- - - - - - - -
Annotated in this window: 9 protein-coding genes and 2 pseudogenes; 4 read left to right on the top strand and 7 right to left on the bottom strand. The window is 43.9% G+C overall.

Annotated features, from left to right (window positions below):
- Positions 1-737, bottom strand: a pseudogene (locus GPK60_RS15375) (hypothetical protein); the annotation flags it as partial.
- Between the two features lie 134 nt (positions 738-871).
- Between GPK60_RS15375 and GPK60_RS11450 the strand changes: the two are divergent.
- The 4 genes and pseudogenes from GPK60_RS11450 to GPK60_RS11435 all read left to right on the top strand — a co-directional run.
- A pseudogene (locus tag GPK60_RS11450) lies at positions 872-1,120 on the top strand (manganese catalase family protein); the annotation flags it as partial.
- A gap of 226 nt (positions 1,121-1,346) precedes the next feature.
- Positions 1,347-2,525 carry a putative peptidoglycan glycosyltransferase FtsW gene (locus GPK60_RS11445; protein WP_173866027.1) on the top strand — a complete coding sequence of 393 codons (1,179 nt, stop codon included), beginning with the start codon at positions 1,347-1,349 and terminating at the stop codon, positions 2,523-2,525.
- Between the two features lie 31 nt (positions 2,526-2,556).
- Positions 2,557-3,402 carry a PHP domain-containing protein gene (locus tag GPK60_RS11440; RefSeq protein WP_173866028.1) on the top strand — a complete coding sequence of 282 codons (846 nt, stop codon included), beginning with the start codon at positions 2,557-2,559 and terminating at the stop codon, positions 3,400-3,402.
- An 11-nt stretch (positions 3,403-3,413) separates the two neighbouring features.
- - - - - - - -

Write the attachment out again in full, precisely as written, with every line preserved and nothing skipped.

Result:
Annotated in this window: 9 protein-coding genes and 2 pseudogenes; 4 read left to right on the top strand and 7 right to left on the bottom strand. The window is 43.9% G+C overall.

Annotated features, from left to right (window positions below):
- Positions 1-737, bottom strand: a pseudogene (locus GPK60_RS15375) (hypothetical protein); the annotation flags it as partial.
- Between the two features lie 134 nt (positions 738-871).
- Between GPK60_RS15375 and GPK60_RS11450 the strand changes: the two are divergent.
- The 4 genes and pseudogenes from GPK60_RS11450 to GPK60_RS11435 all read left to right on the top strand — a co-directional run.
- A pseudogene (locus tag GPK60_RS11450) lies at positions 872-1,120 on the top strand (manganese catalase family protein); the annotation flags it as partial.
- A gap of 226 nt (positions 1,121-1,346) precedes the next feature.
- Positions 1,347-2,525 carry a putative peptidoglycan glycosyltransferase FtsW gene (locus GPK60_RS11445; protein WP_173866027.1) on the top strand — a complete coding sequence of 393 codons (1,179 nt, stop codon included), beginning with the start codon at positions 1,347-1,349 and terminating at the stop codon, positions 2,523-2,525.
- Between the two features lie 31 nt (positions 2,526-2,556).
- Positions 2,557-3,402 carry a PHP domain-containing protein gene (locus tag GPK60_RS11440; RefSeq protein WP_173866028.1) on the top strand — a complete coding sequence of 282 codons (846 nt, stop codon included), beginning with the start codon at positions 2,557-2,559 and terminating at the stop codon, positions 3,400-3,402.
- An 11-nt stretch (positions 3,403-3,413) separates the two neighbouring features.